B.U. Bridge

Renata Adler on Journalism: The Problem of Credibility, 10 a.m., Friday, March 25, at SMG 208

Week of 18 March 2005· Vol. VIII, No. 23

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Boston Globe: Dems’ reform proposals misguided

Massachusetts Democrats are discussing two proposals designed to make the party more competitive in gubernatorial races, and both are bad ideas, says George Bachrach, a COM journalism lecturer and a former state senator, in an op-ed piece in the Boston Globe on March 13. Both proposals — to move the primary date back from September to May or June, and to implement rules that make it more difficult for alternative or splinter candidates to get on the primary ballot — are aimed at uniting the party behind a single candidate as soon in the race as possible.

“The problem for the Democratic Party is not that primary campaigns are too short or that party leaders have too little control,” Bachrach writes. “The problem is that we pick the wrong nominees. We don’t need longer campaigns and conventions controlled by powerful institutional interests supporting front-running Beacon Hill insiders. We need just the opposite. We need open and spirited campaigns that support bold, independent candidates. We need Democratic nominees who offer a progressive vision and an alternative plan, not an echo of the Republican Party or a front for Beacon Hill power brokers and Democratic interest groups.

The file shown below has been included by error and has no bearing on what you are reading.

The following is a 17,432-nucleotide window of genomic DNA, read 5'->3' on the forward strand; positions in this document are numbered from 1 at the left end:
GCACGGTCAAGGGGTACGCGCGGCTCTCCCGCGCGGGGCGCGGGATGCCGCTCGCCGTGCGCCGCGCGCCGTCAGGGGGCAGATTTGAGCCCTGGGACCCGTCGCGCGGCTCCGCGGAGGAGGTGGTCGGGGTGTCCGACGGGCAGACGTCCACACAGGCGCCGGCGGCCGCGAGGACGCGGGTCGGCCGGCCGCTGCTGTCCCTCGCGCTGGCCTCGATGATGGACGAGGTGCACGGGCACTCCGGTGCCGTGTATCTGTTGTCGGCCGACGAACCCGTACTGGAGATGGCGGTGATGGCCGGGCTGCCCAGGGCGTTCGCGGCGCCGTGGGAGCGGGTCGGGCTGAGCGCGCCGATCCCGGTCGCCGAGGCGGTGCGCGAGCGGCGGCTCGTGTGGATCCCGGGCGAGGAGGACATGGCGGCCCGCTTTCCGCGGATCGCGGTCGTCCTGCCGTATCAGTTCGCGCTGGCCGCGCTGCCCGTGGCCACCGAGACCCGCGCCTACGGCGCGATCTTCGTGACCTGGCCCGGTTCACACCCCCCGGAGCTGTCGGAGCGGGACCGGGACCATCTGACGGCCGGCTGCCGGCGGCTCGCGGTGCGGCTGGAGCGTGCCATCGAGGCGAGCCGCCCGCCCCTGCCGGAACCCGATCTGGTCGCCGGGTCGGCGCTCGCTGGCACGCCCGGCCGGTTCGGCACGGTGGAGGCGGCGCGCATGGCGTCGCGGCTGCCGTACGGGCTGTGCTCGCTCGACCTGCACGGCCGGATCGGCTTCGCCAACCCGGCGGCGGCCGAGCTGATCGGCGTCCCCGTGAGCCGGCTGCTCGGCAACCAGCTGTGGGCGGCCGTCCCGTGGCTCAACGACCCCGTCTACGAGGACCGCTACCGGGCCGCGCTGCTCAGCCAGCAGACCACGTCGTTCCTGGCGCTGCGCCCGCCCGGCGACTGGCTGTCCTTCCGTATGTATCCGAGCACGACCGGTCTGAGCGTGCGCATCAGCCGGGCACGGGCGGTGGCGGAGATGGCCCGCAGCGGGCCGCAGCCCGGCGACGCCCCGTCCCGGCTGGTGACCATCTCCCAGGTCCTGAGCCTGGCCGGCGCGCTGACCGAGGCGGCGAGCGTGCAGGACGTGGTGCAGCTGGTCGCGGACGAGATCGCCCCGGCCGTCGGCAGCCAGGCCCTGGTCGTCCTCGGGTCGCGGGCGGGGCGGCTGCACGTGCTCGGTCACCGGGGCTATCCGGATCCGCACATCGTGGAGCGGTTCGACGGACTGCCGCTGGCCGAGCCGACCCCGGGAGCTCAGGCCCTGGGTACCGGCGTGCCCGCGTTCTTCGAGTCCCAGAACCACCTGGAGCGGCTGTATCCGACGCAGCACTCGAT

“If the Democratic Party finds a candidate with courage and vision and independence,” he continues, “then the party will unify, no matter how many candidates emerge from a convention or when the primary is held. Reducing the candidate pool via these misguided reforms only reduces the chance of finding that candidate.”

Boston Globe: Sociology prof pleads for attention to Bangladesh

Nazli Kibria, a CAS and GRS associate professor of sociology, has been working in recent weeks to generate international pressure for a serious probe of the January 27 grenade attack in Dhaka, Bangladesh, that killed her father, Shah A.M.S. Kibria, a journalist and a leader of the country’s opposition Awami League. The killing is part of a wave of violence against moderate politicians and intelligentsia in Bangladesh, a predominantly Muslim nation that since 2001 has been led by a government “whose relationship to Muslim terrorist groups is unclear,” according to the March 10 Boston Globe.

“There is no doubt that the assassination of my father is part of a larger and systematic campaign of terror in Bangladesh, one that seeks to destroy the forces of moderation, democracy, and freedom, and convert Bangladesh into a ‘Muslim state. . . . ’” writes Kibria in a March 8 Globe op-ed. “The fact that the current political crisis in Bangladesh has not, thus far, attracted much attention in the United States does not make it any less pressing. I would urge those who are in positions of power and influence in this country to put Bangladesh on their radar screen now, before it is too late. There is still time for a peaceful, diplomacy-centered resolution to the political crisis in Bangladesh, a country that is home to the fourth largest concentration of Muslims in the world.”


18 March 2005
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